Dr Mathias Kojo Ayensu, Northern Regional Veterinary Officer, has urged the media and other stakeholders to create public awareness, to reduce health risks of large outbreak of highly pathogenic H5N1 avian influenza in birds.
“An immediate priority is to half further spread of epidemics in poultry populations to reduce opportunities for human exposure to the virus.” He said
Dr. Ayensu made the call during a stakeholders’ meeting organized by the National Disaster Management Organization (NADMO) in Tamale, to discuss the possible ways of preventing and containing the outbreak of bird influenza from spreading to the region.
He said the vaccination of persons at high risk of exposure to infected poultry, using existing vaccines effective against currently circulating human influenza strains, could reduce the risk that genes would be exchanged.
He said workers involved in the culling of poultry flocks should be protected by proper clothing and equipment, against the infection of the disease, adding that farmers should also receive antiviral drugs as a prophylactic measure, to reduce likelihood that the deadly disease strain would emerge.
He stated that a person affected by the disease would have some developed symptoms of fever, sore throat and cough, severe respiratory distress secondary to viral pneumonia (in fatal cases), should report to the nearest hospital for medical treatment.
Dr Ayensu mentioned some of the dos and don’ts, and said no person should touch any dead bird, such as domestic or wild with bare hands.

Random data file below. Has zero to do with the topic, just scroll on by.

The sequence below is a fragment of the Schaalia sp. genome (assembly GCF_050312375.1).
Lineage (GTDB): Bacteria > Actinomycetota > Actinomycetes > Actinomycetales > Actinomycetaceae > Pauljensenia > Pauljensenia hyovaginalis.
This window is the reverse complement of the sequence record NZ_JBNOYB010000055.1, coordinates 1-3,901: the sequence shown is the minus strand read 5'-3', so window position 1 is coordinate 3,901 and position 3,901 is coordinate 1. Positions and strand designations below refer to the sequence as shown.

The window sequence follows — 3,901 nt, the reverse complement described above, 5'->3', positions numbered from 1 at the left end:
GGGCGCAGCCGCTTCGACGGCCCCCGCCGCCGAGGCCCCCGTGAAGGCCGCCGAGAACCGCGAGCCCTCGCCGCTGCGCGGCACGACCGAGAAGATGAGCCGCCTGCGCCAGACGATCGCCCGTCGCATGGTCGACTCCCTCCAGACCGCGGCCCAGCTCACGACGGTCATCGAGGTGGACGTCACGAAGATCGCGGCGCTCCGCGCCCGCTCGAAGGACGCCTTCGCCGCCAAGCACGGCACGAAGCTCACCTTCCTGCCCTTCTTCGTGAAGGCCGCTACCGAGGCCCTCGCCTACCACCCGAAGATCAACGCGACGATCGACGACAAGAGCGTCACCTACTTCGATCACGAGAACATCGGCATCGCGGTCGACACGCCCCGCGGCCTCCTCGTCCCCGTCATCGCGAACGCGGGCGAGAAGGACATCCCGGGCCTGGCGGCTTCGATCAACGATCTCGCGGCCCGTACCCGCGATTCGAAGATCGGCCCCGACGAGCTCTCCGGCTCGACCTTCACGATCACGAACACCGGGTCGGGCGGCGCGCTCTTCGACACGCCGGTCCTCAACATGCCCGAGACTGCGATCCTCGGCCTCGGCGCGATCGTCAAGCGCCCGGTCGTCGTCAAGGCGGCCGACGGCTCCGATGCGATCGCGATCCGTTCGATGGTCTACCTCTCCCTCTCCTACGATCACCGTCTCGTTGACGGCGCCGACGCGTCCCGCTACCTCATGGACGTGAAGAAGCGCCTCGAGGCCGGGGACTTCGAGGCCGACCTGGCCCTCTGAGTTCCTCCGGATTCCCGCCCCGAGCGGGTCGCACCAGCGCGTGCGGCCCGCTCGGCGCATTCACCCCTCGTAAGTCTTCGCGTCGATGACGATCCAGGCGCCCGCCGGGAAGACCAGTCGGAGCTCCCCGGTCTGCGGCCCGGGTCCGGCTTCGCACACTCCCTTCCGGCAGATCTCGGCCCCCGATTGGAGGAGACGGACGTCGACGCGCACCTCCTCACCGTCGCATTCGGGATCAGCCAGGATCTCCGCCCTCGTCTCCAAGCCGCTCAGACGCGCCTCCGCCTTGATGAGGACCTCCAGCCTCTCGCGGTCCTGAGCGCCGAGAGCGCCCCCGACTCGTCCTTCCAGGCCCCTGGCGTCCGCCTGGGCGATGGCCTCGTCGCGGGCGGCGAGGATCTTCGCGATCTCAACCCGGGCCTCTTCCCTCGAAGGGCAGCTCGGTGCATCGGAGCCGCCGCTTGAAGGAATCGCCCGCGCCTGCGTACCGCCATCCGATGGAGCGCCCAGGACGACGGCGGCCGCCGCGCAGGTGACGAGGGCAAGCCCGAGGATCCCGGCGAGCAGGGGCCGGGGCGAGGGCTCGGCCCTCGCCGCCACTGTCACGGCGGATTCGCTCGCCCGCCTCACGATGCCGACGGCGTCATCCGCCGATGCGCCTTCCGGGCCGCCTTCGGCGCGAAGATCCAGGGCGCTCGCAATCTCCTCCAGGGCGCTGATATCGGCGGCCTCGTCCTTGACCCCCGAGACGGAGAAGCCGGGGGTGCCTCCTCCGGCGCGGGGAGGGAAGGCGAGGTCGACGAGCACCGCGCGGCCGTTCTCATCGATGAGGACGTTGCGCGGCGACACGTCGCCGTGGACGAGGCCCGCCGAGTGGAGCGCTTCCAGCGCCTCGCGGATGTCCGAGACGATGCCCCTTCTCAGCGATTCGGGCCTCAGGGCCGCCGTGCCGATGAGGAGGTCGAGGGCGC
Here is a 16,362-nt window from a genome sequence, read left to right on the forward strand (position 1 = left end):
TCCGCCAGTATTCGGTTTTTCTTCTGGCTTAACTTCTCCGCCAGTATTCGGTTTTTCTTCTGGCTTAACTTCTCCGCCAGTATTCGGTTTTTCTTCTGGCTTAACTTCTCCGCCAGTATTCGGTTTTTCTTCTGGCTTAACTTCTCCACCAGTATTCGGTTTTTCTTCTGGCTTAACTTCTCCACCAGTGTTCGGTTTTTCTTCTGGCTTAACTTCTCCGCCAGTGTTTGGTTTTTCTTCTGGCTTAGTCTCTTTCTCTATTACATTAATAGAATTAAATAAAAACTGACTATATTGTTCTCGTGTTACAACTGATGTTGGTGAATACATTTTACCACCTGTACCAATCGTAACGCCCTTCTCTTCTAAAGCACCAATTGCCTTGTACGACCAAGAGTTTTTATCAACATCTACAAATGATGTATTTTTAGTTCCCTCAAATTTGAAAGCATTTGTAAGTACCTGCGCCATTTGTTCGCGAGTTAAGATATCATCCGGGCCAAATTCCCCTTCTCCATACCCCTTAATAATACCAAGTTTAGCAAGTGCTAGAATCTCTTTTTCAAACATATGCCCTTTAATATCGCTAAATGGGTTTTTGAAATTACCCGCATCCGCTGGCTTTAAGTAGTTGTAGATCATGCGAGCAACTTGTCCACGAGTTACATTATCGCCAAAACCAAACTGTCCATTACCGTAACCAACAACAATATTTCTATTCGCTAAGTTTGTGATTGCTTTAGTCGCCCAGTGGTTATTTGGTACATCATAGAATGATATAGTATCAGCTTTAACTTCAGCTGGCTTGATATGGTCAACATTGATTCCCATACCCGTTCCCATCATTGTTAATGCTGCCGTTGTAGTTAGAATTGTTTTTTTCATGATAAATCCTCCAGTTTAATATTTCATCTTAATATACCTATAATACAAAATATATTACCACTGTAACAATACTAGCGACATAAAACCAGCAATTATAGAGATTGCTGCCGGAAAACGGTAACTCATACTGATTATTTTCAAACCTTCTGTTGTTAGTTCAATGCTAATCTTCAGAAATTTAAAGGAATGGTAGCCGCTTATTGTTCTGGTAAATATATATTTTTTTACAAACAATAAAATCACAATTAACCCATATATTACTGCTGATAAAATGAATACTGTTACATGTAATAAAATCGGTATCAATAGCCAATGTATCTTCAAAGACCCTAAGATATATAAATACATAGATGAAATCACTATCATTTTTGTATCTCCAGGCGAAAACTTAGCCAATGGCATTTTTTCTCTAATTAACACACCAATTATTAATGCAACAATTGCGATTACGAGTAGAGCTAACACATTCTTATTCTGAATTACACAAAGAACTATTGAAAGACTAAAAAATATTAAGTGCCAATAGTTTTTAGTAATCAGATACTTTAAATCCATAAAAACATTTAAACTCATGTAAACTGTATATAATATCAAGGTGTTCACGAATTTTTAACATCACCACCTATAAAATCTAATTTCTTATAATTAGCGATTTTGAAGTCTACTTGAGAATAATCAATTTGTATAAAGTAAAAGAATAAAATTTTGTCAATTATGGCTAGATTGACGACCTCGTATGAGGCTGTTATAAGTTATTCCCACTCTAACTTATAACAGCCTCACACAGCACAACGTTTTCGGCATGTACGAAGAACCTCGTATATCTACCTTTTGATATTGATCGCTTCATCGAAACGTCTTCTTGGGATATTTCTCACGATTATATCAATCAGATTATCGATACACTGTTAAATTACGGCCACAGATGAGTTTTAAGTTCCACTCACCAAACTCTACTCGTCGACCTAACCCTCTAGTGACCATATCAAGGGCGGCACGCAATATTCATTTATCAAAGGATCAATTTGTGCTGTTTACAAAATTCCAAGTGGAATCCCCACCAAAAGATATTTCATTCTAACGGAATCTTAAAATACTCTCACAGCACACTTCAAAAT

He said farmers should also prevent other animals, such as cats, dogs, vultures and crows, from getting access to the dead birds.
Dr. Ayensu advised farmers to report all flu symptoms of birds to the veterinary.
He said the government had package for farmers, who would be affected by the disease.
He explained that Bird flu or avian influenza was an infectious disease of birds caused by type A strains of the influenza virus which could also infect pigs and humans.
He noted that the infected birds could show various symptoms, ranging from mild illness to a highly contagious and rapidly fatal disease.
“It show various symptoms like the low virulent form might lead to ruffle feathers, soft shelled eggs, drop in egg production and may go away unnoticed”.
“However, the “highly pathogenic avian influenza” or the highly virulent form is characterized by sudden onset, severe illness, affecting multiple internal organs and rapid death, with a mortality that can approach 100 percent,” he added GNA